The new disclaimer is moved higher up on the page, and in a substantially magnified typeface.

“The two authors of this Working Paper are solely responsible for the views expressed in it,” the new disclaimer reads. “As academic institutions, Harvard University and the University of Chicago do not take positions on the scholarship of individual faculty, and this article should not be interpreted or portrayed as reflecting the official position of either institution,” it continues.

The strengthened language of disassociation, and the removal of the logo, amount to “a terrible slap in the face” to the authors, said Alex Safian, the associate director of the Committee for Accuracy in Middle East Reporting in America – one of the purported “lobby” components.

“It’s a total distancing,” Mr. Safian said, describing the revision as “a devastating vote of no confidence by the respective universities.”

Mr. Safian said that while he thought revising the Walt-Mearsheimer paper was “not sufficient” as a response to the metastasizing quarrels with the work, he said yesterday’s developments were “definitely a vindication” of the paper’s targets and critics.

Messrs. Walt and Mearsheimer did not respond yesterday and Tuesday to calls and e-mails requesting comment in response to the ongoing “Lobby” imbroglio. Phone calls and e-mails placed to the Kennedy School and University of Chicago requesting comment and an explanation of the new cover page yesterday also yielded no response.

Yet according to an observer familiar with the situation at Harvard, the makeover comes amid snowballing outrage from Harvard donors who are making their discontent known to the university.

Harvard, the observer said, had received “several calls” from “pro-Israel donors” expressing concern about the Walt-Mearsheimer paper. One of the angered contributors is said to be the donor who underwrote the chair occupied by Dean Walt, Robert Belfer. Mr. Belfer, a 1958 graduate of Harvard Law School, endowed a faculty chair as part of a $7.5 million gift to the Kennedy School in 1997. In addition to bearing the title of academic dean of the Kennedy School, Mr. Walt is also the Robert and Renee Belfer Professor of International Politics.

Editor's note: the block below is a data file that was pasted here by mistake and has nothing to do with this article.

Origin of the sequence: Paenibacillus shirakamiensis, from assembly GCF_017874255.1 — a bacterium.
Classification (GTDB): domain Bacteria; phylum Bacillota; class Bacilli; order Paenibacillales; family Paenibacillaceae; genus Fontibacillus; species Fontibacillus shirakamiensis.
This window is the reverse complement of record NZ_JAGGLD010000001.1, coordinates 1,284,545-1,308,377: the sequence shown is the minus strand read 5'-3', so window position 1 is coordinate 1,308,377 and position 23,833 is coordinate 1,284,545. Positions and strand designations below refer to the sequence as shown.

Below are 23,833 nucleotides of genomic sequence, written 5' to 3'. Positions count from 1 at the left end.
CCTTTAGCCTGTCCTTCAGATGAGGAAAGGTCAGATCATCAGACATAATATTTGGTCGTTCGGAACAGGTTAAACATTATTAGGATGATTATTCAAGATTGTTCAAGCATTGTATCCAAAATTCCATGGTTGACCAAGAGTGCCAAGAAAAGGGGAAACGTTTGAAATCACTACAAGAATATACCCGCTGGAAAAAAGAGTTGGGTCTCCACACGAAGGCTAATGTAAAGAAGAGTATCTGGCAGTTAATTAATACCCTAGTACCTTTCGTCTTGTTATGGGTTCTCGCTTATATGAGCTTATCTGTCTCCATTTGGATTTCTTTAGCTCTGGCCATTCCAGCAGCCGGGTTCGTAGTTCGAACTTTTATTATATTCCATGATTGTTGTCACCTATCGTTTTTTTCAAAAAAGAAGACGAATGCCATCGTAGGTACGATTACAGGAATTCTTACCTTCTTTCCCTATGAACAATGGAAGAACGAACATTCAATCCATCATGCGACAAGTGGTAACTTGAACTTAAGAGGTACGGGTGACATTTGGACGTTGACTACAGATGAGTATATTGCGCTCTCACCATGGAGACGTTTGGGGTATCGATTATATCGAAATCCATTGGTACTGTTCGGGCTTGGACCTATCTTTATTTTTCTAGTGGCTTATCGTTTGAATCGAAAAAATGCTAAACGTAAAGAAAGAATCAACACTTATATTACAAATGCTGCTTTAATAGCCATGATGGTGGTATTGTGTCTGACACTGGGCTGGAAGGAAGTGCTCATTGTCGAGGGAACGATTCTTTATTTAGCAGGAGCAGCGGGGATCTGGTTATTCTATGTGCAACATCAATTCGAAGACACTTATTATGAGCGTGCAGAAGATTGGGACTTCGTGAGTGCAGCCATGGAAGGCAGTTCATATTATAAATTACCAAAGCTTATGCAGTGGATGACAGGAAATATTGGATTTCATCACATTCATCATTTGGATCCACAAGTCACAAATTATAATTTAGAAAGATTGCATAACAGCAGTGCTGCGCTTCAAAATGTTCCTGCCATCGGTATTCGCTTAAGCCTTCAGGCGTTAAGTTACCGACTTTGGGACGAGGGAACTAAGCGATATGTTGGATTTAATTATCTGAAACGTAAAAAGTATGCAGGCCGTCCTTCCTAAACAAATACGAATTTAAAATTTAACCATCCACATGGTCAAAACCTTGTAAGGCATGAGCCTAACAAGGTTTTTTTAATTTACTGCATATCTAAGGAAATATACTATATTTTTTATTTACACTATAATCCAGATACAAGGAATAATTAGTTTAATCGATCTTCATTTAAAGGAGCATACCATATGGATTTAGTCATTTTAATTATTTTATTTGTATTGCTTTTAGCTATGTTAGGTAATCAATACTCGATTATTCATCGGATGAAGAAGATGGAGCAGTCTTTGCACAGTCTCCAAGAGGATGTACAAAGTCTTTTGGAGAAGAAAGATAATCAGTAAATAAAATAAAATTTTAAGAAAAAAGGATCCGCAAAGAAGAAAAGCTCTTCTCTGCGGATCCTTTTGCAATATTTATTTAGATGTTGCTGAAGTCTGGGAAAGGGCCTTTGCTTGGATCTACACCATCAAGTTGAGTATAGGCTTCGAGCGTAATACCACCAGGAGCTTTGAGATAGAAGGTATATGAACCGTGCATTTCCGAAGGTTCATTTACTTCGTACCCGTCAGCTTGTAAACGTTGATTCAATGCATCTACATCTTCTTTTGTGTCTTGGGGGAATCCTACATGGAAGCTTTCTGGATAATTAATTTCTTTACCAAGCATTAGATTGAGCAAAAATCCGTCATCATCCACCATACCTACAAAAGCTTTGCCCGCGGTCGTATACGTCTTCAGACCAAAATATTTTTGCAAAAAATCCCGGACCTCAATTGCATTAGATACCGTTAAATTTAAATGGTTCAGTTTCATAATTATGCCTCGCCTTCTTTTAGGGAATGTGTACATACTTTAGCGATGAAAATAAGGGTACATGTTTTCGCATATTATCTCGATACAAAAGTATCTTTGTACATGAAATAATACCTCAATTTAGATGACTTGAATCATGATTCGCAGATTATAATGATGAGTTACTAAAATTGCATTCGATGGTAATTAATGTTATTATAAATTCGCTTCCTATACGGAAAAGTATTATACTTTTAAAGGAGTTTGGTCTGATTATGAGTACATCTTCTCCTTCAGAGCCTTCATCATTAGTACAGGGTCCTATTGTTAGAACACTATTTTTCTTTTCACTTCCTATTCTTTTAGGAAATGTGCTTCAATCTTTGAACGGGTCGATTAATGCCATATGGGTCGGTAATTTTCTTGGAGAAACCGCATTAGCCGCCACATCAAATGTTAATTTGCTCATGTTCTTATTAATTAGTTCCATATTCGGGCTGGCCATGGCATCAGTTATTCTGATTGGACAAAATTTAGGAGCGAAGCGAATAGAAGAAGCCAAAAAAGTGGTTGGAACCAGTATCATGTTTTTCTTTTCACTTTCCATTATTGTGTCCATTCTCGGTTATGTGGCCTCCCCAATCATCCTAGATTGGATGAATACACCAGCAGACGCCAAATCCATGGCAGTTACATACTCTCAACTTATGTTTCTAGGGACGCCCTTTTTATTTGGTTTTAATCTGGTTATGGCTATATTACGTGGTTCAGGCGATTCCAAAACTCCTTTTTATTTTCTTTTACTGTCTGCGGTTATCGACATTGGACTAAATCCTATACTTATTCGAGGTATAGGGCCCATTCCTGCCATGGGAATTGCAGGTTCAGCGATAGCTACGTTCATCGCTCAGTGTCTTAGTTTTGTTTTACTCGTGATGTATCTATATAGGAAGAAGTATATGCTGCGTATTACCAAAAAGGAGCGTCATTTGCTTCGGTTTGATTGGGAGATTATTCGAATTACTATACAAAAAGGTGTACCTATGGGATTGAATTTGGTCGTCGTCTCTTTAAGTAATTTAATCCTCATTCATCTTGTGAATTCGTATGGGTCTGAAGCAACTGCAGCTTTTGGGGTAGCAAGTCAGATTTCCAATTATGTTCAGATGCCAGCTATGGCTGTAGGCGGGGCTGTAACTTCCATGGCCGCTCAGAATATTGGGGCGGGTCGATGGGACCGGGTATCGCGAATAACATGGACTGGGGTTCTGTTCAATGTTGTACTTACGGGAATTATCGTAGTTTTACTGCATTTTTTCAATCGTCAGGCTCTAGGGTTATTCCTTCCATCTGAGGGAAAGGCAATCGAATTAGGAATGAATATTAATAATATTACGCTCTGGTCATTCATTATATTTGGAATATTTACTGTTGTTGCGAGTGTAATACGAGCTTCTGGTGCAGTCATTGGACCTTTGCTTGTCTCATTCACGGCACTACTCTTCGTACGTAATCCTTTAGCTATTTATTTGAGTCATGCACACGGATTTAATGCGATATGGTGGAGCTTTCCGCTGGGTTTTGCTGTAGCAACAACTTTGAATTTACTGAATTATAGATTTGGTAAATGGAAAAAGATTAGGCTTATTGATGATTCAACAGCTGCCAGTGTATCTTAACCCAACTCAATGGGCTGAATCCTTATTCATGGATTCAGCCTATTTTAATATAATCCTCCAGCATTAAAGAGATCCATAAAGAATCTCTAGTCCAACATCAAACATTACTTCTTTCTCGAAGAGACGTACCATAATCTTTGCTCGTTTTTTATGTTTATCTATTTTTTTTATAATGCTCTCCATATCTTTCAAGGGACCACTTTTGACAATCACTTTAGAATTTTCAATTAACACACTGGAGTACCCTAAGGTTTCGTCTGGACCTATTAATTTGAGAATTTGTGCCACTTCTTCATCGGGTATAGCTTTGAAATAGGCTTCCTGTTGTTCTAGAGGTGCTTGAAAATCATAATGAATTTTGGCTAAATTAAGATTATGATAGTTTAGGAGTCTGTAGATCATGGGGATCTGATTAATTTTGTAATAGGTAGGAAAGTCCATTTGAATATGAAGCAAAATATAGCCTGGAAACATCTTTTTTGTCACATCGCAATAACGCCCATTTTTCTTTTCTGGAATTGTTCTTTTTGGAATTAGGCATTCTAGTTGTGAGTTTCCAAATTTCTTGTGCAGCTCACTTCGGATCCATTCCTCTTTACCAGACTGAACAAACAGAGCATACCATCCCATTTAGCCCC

According to the observer, “Since the furor, Bob Belfer has called expressing his deep concerns and asked that Stephen not use his professorship title in publicity related to the article.”

Reached yesterday by phone in Florida, Mr. Belfer declined to comment on the situation.

Related articles & editorials:

The Belfer Declaration, March 23, 2006
Harvard’s Paper on Israel Called ‘Trash’ By Solon, March 22, 2006
Kalb Upbraids Harvard Dean Over Israel, March 21, 2006
David Duke Claims to Be Vindicated By a Harvard Dean, March 20, 2006
Discredited Dean, March 20, 2006.
Harvard, Chicago, and the ‘Lobby’, March 17, 2006

The New York Sun

© 2024 The New York Sun Company, LLC. All rights reserved.

Use of this site constitutes acceptance of our Terms of Use and Privacy Policy. The material on this site is protected by copyright law and may not be reproduced, distributed, transmitted, cached or otherwise used.

The New York Sun

Sign in or  create a free account

By continuing you agree to our Privacy Policy and Terms of Use